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What is chickenpox?
Varicella Zoster, also known as chickenpox, is a common viral infection usually caught in childhood. It’s highly contagious and is spread through coughing, sneezing, and direct contact.
Who is at risk from chickenpox?
Whilst chickenpox can affect all ages, it’s most commonly caught in childhood. Symptoms do generally get worse with age however, often requiring time off from school, childcare or work.
To protect those who are most vulnerable to chickenpox, the NHS recommend, and offer, the chickenpox vaccine to healthcare workers, laboratory workers in direct contact with the virus, and those who are in close contact with someone with a weakened immune system (such as a sibling of a chemotherapy patient living in the same household).
The symptoms of chickenpox include areas of red, itchy spots with visible blisters that dry up and form scabs, loss of appetite, fever, aches and pains. Sufferers can be contagious a few days before visible symptoms appear.
Fortunately, chickenpox and its symptoms usually only last a week, and it’s very rare to get chickenpox twice.
Most people with chickenpox won’t need to see their GP, but in a small number of cases there can be complications and more serious reactions. Every year, there are approximately 2,200 chickenpox related hospital admissions and 20 deaths in England and Wales, most commonly in those who contract the infection.
By the age of 12, over 90 percent of the UK population will have had chickenpox. Once you’ve had the virus, the chance of getting it again is very low, however, it can come back later in life in the form of shingles.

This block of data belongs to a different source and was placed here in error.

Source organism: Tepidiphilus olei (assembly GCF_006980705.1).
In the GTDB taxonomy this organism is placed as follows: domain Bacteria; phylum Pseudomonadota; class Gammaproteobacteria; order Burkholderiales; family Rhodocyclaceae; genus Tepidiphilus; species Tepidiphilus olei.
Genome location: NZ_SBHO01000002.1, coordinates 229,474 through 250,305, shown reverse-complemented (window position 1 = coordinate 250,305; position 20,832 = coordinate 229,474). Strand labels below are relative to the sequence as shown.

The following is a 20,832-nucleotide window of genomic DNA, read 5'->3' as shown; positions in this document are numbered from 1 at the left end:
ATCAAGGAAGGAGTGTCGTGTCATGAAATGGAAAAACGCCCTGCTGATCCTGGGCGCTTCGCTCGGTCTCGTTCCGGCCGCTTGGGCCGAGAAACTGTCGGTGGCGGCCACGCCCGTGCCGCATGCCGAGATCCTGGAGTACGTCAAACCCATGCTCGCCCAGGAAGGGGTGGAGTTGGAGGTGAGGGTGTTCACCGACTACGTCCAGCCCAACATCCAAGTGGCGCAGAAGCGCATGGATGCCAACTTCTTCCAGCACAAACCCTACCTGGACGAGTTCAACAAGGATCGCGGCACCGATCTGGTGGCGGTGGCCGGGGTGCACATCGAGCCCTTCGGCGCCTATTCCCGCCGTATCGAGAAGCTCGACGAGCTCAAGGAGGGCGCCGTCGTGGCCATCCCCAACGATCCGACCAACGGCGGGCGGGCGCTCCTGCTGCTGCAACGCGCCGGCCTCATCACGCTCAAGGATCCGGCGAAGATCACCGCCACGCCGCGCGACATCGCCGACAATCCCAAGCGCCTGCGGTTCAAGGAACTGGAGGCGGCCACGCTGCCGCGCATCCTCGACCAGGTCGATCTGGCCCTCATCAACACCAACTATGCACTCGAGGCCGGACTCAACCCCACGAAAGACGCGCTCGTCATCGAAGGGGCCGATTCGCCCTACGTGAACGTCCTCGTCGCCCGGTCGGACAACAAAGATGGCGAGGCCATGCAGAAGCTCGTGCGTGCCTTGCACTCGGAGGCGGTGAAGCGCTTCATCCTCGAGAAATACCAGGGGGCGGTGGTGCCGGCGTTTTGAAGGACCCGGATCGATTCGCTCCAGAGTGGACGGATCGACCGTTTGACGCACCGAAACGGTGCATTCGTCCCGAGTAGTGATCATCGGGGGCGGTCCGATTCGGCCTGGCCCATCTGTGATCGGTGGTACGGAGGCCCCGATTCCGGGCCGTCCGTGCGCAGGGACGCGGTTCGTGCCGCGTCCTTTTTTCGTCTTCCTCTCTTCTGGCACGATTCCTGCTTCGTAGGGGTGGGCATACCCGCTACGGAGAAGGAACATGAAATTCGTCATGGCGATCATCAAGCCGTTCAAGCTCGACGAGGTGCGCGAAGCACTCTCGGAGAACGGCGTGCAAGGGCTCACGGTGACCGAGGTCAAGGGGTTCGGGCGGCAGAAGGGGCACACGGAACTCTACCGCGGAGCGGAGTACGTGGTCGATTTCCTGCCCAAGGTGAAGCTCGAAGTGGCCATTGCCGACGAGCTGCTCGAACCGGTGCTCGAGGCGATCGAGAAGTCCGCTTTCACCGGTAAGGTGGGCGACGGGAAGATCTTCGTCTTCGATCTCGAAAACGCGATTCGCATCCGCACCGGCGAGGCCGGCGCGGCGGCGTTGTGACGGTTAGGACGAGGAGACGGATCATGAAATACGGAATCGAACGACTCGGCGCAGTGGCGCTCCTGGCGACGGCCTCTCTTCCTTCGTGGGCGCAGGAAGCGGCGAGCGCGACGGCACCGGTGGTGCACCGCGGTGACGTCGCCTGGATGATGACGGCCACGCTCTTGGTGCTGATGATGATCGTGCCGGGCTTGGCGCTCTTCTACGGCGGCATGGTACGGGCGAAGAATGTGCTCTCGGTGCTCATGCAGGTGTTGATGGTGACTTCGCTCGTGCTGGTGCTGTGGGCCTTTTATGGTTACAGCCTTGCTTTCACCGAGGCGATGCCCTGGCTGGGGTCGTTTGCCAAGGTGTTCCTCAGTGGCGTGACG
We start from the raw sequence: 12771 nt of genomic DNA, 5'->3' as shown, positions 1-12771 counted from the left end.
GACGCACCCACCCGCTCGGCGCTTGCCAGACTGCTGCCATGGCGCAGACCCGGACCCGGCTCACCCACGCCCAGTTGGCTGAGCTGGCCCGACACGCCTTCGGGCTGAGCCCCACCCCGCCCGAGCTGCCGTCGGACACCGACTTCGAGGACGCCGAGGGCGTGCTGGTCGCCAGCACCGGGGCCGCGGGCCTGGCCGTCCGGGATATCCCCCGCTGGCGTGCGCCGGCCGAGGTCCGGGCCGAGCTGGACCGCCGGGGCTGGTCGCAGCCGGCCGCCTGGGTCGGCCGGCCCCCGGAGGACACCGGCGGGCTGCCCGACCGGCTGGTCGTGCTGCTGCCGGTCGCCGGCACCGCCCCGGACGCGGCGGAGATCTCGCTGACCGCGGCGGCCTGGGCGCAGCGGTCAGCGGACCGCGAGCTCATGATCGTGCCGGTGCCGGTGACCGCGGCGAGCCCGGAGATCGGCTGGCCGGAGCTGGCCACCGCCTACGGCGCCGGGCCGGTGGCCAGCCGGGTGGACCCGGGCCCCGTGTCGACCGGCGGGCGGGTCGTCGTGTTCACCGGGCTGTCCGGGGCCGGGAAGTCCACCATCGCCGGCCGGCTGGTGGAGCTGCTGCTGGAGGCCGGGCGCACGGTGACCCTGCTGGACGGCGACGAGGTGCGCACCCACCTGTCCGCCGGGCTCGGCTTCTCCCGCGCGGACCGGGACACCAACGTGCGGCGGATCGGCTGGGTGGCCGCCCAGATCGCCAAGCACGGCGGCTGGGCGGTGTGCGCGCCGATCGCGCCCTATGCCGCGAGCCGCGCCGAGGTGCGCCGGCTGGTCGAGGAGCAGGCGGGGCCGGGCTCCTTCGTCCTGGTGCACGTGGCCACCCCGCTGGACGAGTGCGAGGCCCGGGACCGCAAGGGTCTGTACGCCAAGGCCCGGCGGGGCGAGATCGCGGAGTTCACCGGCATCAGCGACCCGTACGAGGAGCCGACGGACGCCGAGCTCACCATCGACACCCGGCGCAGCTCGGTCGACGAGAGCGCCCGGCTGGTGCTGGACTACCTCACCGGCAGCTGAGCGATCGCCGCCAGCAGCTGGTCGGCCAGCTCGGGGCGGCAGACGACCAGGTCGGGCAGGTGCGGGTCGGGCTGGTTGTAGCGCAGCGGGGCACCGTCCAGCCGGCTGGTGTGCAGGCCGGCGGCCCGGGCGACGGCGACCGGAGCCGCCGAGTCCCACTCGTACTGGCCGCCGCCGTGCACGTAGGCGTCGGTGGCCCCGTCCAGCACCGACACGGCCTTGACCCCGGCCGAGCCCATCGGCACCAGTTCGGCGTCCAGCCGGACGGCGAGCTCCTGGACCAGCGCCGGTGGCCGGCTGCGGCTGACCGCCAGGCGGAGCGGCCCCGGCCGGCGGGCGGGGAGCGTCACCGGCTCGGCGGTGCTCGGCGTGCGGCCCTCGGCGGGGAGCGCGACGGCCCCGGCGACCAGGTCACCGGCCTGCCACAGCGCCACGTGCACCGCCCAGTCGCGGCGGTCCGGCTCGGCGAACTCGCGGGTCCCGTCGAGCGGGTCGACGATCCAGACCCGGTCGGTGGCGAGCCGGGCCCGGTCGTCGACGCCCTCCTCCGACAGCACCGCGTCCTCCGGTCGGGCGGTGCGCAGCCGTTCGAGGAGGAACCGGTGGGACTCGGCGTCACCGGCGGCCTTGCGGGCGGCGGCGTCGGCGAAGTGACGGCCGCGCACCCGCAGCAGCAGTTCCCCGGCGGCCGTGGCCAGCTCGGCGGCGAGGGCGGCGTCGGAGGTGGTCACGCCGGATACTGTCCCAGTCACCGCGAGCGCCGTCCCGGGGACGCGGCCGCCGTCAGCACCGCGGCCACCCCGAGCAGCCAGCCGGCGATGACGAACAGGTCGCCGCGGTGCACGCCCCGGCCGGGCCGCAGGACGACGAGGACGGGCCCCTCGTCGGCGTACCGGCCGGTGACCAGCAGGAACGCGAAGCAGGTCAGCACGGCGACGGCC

How can Boots help?
The NHS currently offers a chickenpox vaccination to certain vulnerable groups, protecting those who are most at risk.
The Boots Chickenpox Vaccination Service is available to those seeking protection from the chickenpox virus, including those who are eligible through the NHS but choose a private vaccination service.
If our Chickenpox Vaccination Service is suitable, you will receive two vaccinations at a minimum of six weeks apart. If you, or your child, had a first dose of chickenpox vaccination at a different provider, you can still have your second dose at Boots, providing you meet all the eligibility criteria for the Boots service.
Who is the Boots Chickenpox Vaccination Service suitable for?
The service is suitable for both adults and children aged between one and 65 years inclusive at the time of the first vaccination.
The service is not suitable for pregnant or breastfeeding women, anyone with a weakened immune system, or anyone who has had an allergic reaction to any previous vaccination. The service is also not suitable for anyone who has received the MMR vaccine in the previous four weeks. Your pharmacist will check suitability during the consultation.
Which Boots pharmacies offer the Chickenpox Vaccination Service?
The Boots Chickenpox Vaccination Service is available in selected Boots pharmacies. Find your nearest pharmacy offering the service.